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What Are The Five Stages of Value Maturity?

Value Maturity

Owning a business involves navigating numerous risks. To boost value and minimize these risks, it’s crucial to follow the Five Stages of Value Maturity outlined in Christopher Snider’s book, Walking to Destiny.

The Five Stages of Value Maturity form the backbone of the Value Acceleration Methodology, a process designed to help business owners grow and eventually harvest the value of their company, ensuring long-term success. Integrating these stages into your business strategy can transform your company from merely achieving annual success to becoming a significant, sellable entity.

While the Value Acceleration Methodology might seem complex, we’ve simplified each stage to facilitate discussions with your clients.

Five Stages of Value Maturity


It’s estimated that 80-90% of your net worth is tied up in your business. To unlock this value, a system for determining your business’s hidden value is essential.

As Walking to Destiny states, “the ability to unlock that value at some point in the future will make a significant difference to your lifestyle and, at the exit, will fund your next act.”

Without a professional business valuation, planning for the future is challenging.

Conducting an annual business valuation is crucial. It highlights areas of risk, shows improvements, and ensures that your business goals are met.


After identifying your baseline business value, protect it by developing an action plan to manage risks, including personal, financial, and business risks.

As Snider writes, “protecting value is the first step in building value.”

Ensuring your business can operate effectively without you is a vital aspect of this stage. This involves decentralizing the owner’s role, preparing the business for the owner’s eventual exit, and ensuring that procedures, financials, and customer bases are well-documented and not solely dependent on the owner.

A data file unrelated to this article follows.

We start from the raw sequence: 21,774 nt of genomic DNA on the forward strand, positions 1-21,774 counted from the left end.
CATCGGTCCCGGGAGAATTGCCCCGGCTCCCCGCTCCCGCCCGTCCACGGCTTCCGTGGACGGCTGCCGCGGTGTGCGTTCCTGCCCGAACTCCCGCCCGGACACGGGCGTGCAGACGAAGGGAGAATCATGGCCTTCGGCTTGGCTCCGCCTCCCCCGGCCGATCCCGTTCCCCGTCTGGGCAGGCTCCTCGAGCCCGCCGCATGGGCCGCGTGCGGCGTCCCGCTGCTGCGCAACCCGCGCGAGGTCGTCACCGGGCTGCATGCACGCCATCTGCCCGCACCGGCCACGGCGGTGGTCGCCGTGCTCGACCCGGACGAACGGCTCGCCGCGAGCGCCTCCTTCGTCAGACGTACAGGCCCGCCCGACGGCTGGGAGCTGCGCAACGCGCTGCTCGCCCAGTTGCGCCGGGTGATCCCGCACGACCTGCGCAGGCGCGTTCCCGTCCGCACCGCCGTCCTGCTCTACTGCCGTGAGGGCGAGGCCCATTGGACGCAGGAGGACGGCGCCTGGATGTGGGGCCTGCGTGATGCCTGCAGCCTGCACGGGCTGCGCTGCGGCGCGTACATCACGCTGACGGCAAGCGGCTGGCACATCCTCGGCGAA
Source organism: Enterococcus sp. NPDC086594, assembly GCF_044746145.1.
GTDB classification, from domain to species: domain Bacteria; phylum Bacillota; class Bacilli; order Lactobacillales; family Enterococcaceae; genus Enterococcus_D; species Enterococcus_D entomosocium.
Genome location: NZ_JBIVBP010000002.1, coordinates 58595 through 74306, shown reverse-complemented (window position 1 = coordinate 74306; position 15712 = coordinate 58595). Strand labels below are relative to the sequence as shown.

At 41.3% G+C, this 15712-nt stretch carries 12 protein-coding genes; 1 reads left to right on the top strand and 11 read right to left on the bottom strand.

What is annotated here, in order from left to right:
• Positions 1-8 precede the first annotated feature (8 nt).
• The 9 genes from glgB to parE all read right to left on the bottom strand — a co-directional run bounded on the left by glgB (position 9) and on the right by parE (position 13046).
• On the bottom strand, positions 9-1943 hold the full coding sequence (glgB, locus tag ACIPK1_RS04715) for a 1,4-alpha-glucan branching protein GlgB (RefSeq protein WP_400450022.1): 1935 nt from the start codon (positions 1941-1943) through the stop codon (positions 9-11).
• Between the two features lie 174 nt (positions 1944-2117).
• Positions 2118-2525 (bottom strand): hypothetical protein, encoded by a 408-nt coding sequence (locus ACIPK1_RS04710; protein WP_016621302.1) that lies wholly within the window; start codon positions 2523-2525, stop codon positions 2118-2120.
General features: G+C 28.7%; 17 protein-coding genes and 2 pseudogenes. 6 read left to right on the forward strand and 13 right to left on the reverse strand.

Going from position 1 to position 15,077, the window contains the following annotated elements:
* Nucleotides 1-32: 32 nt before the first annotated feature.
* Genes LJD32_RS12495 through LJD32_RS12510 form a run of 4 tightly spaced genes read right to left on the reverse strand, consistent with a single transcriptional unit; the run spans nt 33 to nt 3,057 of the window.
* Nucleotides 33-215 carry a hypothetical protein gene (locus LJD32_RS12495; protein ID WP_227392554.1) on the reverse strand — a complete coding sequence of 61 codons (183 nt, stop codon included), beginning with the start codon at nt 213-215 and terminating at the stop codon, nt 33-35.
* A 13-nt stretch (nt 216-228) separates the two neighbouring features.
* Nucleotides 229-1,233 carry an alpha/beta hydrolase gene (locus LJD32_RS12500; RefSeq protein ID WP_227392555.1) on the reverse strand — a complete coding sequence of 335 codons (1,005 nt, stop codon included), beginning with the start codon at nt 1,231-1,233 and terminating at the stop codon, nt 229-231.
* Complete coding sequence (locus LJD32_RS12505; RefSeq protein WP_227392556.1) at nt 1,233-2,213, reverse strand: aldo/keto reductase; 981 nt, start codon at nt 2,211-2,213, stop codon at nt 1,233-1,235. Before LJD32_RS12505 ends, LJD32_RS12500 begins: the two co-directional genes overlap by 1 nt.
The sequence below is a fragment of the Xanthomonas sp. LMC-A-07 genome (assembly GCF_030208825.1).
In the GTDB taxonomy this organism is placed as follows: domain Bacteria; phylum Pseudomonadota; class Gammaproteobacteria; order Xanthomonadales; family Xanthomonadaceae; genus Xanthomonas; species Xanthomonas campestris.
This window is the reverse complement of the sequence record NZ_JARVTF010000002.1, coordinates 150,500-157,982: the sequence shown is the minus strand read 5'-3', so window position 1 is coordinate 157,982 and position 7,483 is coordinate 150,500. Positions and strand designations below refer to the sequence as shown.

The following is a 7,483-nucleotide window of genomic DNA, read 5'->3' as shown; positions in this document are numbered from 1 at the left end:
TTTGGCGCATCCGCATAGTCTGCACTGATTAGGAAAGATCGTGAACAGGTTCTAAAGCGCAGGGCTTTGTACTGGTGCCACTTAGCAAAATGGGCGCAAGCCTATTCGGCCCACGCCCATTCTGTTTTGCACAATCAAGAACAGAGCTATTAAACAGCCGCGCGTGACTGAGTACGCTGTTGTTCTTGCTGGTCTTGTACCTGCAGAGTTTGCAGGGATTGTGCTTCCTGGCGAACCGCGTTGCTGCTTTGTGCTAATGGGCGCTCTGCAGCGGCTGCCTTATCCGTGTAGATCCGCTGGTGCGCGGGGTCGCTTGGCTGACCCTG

With your existing value protected, focus shifts to building value. This can be achieved by increasing your cash flow (EBITDA) and improving your business multiple, which reflects the value of your tangible and intangible assets and their associated risks. Intangible assets include Human, Structural, Customer, and Social Capital.

Strengthening these intangible capitals is key to building business value.

According to Walking to Destiny, “62% of owners indicated that finding and retaining top talent is the biggest challenge they face.”

Developing your employees and fostering a strong organizational vision and purpose are crucial for enhancing Social Capital.

Customer Capital has evolved from simple goodwill to the lifetime value of a customer, which holds significant financial value.

Structural Capital, the most robust intangible asset, encompasses everything that ensures your company runs efficiently, such as processes, documentation, training programs, technology, tools, equipment, and real estate.


After building your business value, it’s time to harvest the rewards. There are various paths for exiting your business. Engaging an investment banker and business advisor can help maximize the value of your exit. You might choose to sell the business, transition it to a family member, or explore other options.

A common issue owners face is confusing enterprise value with net proceeds—the actual amount received after taxes, fees, debts, and other costs. Understanding this distinction is crucial for realistic financial planning.


The last stage of the Value Maturity is Manage Value. It doesn’t come at the end of the process, but represents full maturity.

Managing value is an ongoing process throughout the business lifecycle, but it becomes most critical when exiting the business.

To achieve the highest value, you must manage your business, personal, and financial value.

An essential component of this stage is managing the wealth acquired from selling your business. Planning the path for this wealth in advance is crucial for future success.

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The Value Maturity Index

The Value Maturity Index helps you assess your progress in each segment of value maturity. Rate each category from one to six, with six indicating full completion and one indicating no progress.

This scoring system, known as “Common Sense Scoring,” removes the option to rate your business as average. Complete this index every 90 days to track and highlight your value growth areas.

By following these Five Stages of Value Maturity, you can effectively grow and harvest your business’s value, to ensure long-term success and readiness for a future exit.

For more details, check out the original article on the Exit Planning Institute’s blog.

Walking to Destiny, by Christopher Snider
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